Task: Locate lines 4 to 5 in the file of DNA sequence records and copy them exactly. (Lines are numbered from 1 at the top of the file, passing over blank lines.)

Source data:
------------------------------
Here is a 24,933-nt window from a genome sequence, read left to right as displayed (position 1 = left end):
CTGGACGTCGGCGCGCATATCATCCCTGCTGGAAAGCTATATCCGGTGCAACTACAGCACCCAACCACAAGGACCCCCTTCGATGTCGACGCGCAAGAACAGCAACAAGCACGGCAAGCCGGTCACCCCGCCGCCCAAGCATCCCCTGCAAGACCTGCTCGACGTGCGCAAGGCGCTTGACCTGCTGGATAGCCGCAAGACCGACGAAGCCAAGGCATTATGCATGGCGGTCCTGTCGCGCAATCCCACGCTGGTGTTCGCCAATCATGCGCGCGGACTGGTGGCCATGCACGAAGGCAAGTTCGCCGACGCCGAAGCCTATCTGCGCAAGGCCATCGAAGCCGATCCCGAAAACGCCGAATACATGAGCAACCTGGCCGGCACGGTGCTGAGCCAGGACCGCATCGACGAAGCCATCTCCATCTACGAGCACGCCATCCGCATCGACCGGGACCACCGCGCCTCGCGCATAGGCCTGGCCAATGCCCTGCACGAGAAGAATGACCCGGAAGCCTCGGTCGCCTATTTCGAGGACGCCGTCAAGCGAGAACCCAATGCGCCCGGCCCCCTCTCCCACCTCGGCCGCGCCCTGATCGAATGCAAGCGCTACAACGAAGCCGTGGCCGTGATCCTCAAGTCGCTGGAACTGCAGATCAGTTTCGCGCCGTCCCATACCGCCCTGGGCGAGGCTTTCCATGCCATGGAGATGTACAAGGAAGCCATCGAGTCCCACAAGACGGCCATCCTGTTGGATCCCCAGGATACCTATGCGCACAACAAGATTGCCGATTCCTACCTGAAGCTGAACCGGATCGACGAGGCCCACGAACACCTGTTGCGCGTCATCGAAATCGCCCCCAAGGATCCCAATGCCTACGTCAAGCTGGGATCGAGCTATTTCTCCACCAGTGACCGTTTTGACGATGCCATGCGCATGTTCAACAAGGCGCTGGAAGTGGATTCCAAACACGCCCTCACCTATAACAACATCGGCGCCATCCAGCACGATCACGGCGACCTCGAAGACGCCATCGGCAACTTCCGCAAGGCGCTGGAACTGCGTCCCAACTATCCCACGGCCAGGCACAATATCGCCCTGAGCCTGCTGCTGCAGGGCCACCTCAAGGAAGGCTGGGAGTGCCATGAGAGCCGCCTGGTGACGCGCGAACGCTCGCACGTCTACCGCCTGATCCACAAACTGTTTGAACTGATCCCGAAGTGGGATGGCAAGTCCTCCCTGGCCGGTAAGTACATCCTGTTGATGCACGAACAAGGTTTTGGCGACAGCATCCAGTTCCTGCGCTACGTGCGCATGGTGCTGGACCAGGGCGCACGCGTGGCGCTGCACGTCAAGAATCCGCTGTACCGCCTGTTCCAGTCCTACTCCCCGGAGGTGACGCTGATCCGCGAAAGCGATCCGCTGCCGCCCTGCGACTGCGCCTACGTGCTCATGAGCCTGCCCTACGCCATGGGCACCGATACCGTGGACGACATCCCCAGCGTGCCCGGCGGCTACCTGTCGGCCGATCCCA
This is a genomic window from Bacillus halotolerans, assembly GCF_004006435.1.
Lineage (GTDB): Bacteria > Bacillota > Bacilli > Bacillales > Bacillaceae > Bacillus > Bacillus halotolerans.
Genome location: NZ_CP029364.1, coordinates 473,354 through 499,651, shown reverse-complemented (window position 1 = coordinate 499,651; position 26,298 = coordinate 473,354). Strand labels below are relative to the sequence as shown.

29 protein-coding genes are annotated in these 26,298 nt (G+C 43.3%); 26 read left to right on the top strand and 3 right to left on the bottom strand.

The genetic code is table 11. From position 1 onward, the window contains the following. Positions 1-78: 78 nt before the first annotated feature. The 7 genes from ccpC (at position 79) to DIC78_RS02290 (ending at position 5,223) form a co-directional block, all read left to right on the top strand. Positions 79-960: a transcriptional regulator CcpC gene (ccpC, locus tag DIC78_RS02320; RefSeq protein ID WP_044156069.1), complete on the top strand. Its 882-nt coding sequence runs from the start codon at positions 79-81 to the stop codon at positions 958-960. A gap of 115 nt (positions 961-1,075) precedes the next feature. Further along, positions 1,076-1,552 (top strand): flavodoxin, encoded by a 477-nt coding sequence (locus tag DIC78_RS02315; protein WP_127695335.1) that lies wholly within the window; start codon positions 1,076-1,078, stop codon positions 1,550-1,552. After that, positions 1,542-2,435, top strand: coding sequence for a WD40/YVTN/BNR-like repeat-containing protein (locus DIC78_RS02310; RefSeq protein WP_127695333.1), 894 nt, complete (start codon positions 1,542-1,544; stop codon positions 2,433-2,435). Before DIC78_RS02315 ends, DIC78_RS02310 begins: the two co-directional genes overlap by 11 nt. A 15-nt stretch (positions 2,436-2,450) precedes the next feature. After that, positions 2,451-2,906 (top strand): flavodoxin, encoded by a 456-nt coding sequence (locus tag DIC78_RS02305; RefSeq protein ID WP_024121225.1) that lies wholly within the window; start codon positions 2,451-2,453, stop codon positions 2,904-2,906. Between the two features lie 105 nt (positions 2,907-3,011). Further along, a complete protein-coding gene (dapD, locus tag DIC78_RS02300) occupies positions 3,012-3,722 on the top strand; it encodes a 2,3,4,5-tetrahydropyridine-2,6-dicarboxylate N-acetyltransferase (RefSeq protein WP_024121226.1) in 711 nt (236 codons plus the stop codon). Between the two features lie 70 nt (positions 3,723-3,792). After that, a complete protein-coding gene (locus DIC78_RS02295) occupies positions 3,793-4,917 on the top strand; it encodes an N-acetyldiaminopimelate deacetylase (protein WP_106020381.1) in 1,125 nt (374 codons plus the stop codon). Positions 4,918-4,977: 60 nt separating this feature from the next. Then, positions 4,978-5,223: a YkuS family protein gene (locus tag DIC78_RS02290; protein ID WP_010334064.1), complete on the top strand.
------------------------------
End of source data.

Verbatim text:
Lineage (GTDB): Bacteria > Bacillota > Bacilli > Bacillales > Bacillaceae > Bacillus > Bacillus halotolerans.
Genome location: NZ_CP029364.1, coordinates 473,354 through 499,651, shown reverse-complemented (window position 1 = coordinate 499,651; position 26,298 = coordinate 473,354). Strand labels below are relative to the sequence as shown.